Brexit

Brexit by a Brit II

Andrew Dickson Andrew Dickson

Wow! 3 years and 7 months after the EU Referendum in which 51,9% of voters ticked “Leave”, we only have a very short time left to go until the UK leaves the EU!

With amazingly little fanfare or drama, the UK will quietly and legally exit the world’s largest trading bloc after 45 years as one of its most significant members.

With the departure of the UK and its 16% budget contribution *(source Financial Times), the economy of the EU is set to become smaller than that of the US.

Reading the British media over the past few weeks, it seems as if  “Meghxit or Harrxit” seem to be more in the public interest than Brexit as a another fiercely independent member leaves a stable instituion that is argubaly in need of modernization.

However, this is major not just for the UK, for the EU27 and for all “third-party” trading partners of the UK with whom new trade deals will need to be negotiated and implemented.

 

We, as Great Britian export 48% of our goods to the EU. The uncertainly as to the future of trade between the UK and the rest of the world remains. In fact, the only changed in the past 4 months is that we know we will be trading outside of the EU.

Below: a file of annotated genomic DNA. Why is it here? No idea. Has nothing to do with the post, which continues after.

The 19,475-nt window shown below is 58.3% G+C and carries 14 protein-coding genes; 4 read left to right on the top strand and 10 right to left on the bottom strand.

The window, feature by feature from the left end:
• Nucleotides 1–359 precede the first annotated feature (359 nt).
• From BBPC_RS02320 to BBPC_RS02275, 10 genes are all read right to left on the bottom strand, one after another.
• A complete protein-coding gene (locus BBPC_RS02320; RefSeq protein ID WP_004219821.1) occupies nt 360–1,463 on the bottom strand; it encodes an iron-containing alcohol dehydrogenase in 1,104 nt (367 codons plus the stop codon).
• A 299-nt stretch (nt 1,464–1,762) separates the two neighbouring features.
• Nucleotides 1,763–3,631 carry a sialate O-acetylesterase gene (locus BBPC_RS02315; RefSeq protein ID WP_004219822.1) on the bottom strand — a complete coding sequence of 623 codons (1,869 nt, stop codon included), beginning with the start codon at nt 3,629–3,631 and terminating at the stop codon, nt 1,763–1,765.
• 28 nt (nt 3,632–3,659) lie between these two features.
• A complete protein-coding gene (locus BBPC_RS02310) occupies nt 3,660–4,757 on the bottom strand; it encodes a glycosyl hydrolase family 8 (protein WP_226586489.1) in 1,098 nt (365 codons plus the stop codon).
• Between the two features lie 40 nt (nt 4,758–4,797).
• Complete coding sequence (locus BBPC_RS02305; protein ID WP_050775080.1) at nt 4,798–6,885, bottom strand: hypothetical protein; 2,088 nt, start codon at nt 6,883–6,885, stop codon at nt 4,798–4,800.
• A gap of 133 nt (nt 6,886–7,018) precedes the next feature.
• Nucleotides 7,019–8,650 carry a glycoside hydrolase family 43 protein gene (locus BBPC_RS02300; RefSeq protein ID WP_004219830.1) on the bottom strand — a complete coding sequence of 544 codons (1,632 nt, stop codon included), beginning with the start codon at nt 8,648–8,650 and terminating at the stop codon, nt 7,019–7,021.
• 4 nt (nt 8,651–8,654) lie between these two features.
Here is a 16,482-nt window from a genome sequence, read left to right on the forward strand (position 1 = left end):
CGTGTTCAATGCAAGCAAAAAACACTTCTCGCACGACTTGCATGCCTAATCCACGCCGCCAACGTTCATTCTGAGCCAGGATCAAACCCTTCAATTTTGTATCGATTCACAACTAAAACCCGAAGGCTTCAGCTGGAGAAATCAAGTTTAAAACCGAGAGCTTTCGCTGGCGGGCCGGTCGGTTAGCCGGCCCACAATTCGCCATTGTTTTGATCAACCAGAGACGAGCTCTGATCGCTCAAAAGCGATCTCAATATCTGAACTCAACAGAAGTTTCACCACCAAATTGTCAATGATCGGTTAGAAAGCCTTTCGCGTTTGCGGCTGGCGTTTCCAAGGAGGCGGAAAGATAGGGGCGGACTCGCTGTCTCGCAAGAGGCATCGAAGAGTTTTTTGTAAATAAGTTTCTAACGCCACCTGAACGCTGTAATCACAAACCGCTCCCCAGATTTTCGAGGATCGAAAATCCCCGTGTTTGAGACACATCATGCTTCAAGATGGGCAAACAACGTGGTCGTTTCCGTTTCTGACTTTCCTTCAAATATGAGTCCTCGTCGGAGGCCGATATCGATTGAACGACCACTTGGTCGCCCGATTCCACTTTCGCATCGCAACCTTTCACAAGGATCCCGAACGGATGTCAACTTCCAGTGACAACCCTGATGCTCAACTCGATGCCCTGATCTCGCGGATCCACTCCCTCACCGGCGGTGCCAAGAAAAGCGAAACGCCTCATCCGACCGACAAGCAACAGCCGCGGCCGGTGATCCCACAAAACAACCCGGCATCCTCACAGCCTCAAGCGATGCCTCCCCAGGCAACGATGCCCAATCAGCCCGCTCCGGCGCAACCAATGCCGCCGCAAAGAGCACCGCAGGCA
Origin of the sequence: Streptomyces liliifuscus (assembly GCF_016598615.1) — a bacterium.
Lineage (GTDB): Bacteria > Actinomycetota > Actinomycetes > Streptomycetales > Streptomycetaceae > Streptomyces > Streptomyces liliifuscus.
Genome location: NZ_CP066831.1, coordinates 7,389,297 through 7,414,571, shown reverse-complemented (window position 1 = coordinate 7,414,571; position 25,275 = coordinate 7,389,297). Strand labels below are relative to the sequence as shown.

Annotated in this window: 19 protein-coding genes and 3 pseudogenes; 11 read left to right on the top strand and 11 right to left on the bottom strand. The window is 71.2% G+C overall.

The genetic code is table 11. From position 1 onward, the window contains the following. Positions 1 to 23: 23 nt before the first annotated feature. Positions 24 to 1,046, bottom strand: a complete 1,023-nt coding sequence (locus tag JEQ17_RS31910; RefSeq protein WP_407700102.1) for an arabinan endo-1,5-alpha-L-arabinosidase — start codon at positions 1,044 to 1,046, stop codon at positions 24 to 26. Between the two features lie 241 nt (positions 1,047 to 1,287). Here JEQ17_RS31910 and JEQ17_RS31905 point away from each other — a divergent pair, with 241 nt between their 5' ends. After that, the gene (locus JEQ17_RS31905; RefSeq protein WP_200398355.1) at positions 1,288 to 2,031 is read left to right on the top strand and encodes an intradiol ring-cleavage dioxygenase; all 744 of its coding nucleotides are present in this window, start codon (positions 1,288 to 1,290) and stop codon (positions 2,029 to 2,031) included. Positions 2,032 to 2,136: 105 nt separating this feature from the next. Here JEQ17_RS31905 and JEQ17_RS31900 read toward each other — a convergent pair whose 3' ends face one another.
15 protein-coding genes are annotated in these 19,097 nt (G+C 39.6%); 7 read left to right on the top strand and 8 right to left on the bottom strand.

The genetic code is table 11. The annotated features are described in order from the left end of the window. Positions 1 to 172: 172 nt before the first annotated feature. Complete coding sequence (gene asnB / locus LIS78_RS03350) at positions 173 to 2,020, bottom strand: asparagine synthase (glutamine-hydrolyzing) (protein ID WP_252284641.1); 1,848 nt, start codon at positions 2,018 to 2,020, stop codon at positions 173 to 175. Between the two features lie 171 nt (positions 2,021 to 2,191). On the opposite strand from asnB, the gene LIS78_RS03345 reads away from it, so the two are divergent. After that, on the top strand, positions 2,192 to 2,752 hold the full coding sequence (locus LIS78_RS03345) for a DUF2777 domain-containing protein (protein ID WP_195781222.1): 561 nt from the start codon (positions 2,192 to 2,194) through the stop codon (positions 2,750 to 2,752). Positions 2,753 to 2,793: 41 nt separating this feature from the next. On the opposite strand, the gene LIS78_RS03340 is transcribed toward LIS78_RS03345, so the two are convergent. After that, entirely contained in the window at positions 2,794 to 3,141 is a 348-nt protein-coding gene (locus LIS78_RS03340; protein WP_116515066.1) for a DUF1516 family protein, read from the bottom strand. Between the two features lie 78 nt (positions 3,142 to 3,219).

Time is short with shadow of World Trade Organization rules and tariffs looming. The Confederation of British Industry (CBI) that in the case of no trade deal with the EU, 90% of the UK’s goods exports to the EU by value would face tariffs. The average tariff on UK exports to the bloc would be 4.3 percent while the average on imports from the EU into the UK would be around 5.7 percent. More expensive goods and services.

Therefore as one countdown ends and another begins to our new status from 1st January 2021, businesses need to continue to assess and measure their exposure in three key areas:

 

  • People: access to talent and visa and residency from 01/01/21
  • Import, export and supply chain: navigating future rules, tariffs and VAT requirements and check with suppliers
  • Tax Compliance: as the UK as its businesses define a stand-alone tax regime

Finally and on a positive note, the impact on British citizens residing in the EU and EU citizens residing in the UK will be thankfully negligable for the time being. People will retain and maintain their rights due to a “Settled Status” scheme in respect of work, healthcare, pensions, or travel as set-out in the Withdrawl Agreement.

I get the sense that this is the end of the beginning rather than the beginning of the end and that the transition period of 11 months will require significant flexibility. The hard work has just begun.

 

The countdown has started: Britain is on the brink of Brexit